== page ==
Today was a great day for all of us who believe in the preservation of wilderness and wildlife. Chilean President Michelle Bachelet and Kristine McDivitt Tompkins, President and CEO of Tompkins Conservation, joined forces to create five new national parks in Chile and increase the size of three others with a historic ten million acre expansion of protected areas in Chilean Patagonia. This unprecedented partnership started with Kris and Doug Tompkins's private commitment to embrace the preservation of wilderness in Patagonia on a grand scale twenty years ago. It confirms what Margaret Mead once said: “Never doubt that a small group of thoughtful, committed citizens can change the world; indeed, it’s the only thing that ever has.” We salute the Tompkins for their vision and thank them on behalf of the guanacos—and all the other wild creatures—who will now have a home in perpetuity in Patagonia Park, where @FransLanting stalked this family group of guanacos. Watch how they react when he lies down in front of them; instead of running away they approach him with wary curiosity. We have seen similar behavior by antelopes in Africa getting stalked by a cheetah in the open: They prefer to keep their eyes on adversaries and make it clear they won’t get surprised. When we work with animals, we try to think like them. It’s all about putting yourself in their position. Follow us @FransLanting and @ChristineEckstrom for more stories of hope about wildlife and wild places. @Tompkins_conservation@Natgeocreative@Thephotosociety@Leonardodicapriofdn@LeonardodiCaprio#Chile#Conservation#Patagonia#NationalParks#ParquesNacionales#Celebrate#Inspire#Rewilding#Guanacos#Wildlifephotography#Empowerment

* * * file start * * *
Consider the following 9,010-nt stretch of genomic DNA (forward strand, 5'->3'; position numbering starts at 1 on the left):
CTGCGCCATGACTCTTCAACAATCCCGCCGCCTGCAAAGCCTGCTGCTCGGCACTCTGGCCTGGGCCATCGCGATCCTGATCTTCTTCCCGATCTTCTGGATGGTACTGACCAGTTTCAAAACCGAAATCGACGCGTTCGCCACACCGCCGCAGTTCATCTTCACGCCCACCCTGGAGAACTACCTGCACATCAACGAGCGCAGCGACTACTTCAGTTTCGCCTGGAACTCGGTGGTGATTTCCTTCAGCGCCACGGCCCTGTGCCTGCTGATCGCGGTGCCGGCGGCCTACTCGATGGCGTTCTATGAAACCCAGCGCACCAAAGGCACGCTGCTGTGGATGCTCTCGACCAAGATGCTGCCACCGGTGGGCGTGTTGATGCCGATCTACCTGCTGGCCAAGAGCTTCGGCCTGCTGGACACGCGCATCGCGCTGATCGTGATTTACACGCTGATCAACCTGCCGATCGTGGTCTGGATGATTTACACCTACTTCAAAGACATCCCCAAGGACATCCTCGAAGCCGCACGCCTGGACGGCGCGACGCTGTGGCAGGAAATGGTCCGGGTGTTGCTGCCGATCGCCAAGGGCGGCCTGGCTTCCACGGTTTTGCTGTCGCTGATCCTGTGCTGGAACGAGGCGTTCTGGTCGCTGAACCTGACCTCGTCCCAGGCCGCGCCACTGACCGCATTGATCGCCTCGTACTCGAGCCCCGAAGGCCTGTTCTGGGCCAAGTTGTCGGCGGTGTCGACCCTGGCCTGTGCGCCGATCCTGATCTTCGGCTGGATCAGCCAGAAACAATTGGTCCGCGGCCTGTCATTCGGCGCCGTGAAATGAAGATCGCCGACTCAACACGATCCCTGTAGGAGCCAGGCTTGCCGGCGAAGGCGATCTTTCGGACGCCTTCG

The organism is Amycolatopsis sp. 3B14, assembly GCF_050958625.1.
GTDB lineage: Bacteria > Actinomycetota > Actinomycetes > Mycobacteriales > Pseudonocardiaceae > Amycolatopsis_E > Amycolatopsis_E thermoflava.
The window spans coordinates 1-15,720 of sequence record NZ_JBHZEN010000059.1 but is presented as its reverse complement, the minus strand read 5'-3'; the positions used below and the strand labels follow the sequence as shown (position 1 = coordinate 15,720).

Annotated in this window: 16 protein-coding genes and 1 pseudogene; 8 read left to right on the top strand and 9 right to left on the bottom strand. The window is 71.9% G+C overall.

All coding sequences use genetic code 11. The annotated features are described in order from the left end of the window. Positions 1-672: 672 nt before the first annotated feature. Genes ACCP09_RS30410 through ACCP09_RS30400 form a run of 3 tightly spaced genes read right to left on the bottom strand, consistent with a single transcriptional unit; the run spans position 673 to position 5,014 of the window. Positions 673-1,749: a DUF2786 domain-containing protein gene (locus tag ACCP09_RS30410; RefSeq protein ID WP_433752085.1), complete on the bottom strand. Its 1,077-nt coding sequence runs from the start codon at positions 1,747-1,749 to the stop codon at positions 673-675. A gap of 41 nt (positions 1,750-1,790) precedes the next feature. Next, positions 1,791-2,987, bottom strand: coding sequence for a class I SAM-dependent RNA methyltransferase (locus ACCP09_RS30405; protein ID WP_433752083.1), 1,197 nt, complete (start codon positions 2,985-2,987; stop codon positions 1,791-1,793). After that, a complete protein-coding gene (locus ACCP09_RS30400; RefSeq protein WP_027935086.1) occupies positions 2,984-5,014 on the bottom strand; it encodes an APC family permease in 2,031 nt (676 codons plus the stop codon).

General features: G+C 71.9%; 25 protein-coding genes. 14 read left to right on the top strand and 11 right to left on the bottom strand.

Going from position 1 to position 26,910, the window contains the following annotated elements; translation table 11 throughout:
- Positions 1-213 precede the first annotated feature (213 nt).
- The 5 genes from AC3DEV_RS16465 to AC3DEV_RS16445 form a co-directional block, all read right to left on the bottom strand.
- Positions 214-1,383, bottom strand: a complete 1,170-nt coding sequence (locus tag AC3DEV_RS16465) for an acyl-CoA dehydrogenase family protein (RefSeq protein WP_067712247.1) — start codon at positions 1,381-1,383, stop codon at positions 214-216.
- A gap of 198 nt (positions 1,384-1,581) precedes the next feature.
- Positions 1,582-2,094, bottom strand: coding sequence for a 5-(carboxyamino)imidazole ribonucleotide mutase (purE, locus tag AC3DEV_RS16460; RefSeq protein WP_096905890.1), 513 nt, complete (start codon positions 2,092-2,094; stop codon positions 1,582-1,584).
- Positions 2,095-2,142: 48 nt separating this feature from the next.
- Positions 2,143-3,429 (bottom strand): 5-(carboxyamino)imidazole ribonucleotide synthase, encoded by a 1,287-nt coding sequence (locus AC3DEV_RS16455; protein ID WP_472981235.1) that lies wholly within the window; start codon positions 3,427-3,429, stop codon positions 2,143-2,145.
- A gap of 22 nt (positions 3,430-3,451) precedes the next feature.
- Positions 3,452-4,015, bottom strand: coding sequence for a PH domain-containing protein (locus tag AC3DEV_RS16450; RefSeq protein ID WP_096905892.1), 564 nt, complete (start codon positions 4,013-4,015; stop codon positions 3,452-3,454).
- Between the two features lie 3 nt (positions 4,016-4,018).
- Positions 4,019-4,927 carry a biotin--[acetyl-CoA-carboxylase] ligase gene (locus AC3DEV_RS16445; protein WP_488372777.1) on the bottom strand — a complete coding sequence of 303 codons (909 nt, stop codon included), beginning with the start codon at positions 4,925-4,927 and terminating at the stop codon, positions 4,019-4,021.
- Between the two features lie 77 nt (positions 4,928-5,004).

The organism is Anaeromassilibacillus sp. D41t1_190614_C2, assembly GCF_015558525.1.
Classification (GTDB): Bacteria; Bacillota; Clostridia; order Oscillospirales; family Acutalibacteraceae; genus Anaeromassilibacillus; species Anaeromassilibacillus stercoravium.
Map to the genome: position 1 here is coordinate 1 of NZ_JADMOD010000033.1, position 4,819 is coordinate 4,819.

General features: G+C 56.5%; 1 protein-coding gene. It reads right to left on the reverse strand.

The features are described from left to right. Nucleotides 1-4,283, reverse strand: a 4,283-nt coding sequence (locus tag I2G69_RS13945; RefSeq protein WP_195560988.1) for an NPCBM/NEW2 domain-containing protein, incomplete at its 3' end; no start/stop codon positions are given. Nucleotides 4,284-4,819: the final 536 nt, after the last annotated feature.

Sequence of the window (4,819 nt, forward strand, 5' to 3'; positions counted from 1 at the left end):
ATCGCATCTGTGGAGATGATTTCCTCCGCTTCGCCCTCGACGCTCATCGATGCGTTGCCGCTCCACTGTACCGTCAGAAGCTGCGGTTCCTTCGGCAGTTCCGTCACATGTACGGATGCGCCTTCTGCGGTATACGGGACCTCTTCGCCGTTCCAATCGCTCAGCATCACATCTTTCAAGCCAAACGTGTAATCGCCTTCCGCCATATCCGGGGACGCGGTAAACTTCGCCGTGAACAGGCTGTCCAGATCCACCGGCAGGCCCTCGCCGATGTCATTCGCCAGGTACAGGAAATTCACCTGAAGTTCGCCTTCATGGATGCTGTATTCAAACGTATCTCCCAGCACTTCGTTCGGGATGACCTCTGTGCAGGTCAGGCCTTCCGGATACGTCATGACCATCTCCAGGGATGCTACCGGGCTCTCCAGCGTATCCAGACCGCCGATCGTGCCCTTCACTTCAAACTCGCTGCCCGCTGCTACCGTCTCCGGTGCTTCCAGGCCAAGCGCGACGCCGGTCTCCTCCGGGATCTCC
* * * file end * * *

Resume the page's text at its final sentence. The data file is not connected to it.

While on assignment for @NatGeo in Namibia, Frans Lanting and I used a concrete bunker sunk into the ground to capture eye-level coverage of elephants. I had just started to film a bull elephant through the bunker’s narrow slot when he got curious. He strode forward, reached into the the bunker, and started probing around with his trunk. Of course he knew we were there! He made my heart beat fast as I pulled my camera back, but he walked off with no harm done. You never know what may happen when you work with wild creatures. On Saturday January 27, Frans and I will talk about our three decades of fieldwork in Africa at a benefit event at the Rio Theatre in Santa Cruz, California. Check out the link in my bio for event info. And if you can't join us, follow us @FransLanting and @ChristineEckstrom for more intimate encounters with the animal world. @thephotosociety#Africa#Elephants#Wild#Wildlife#Wildlifephotography#Nature#Explore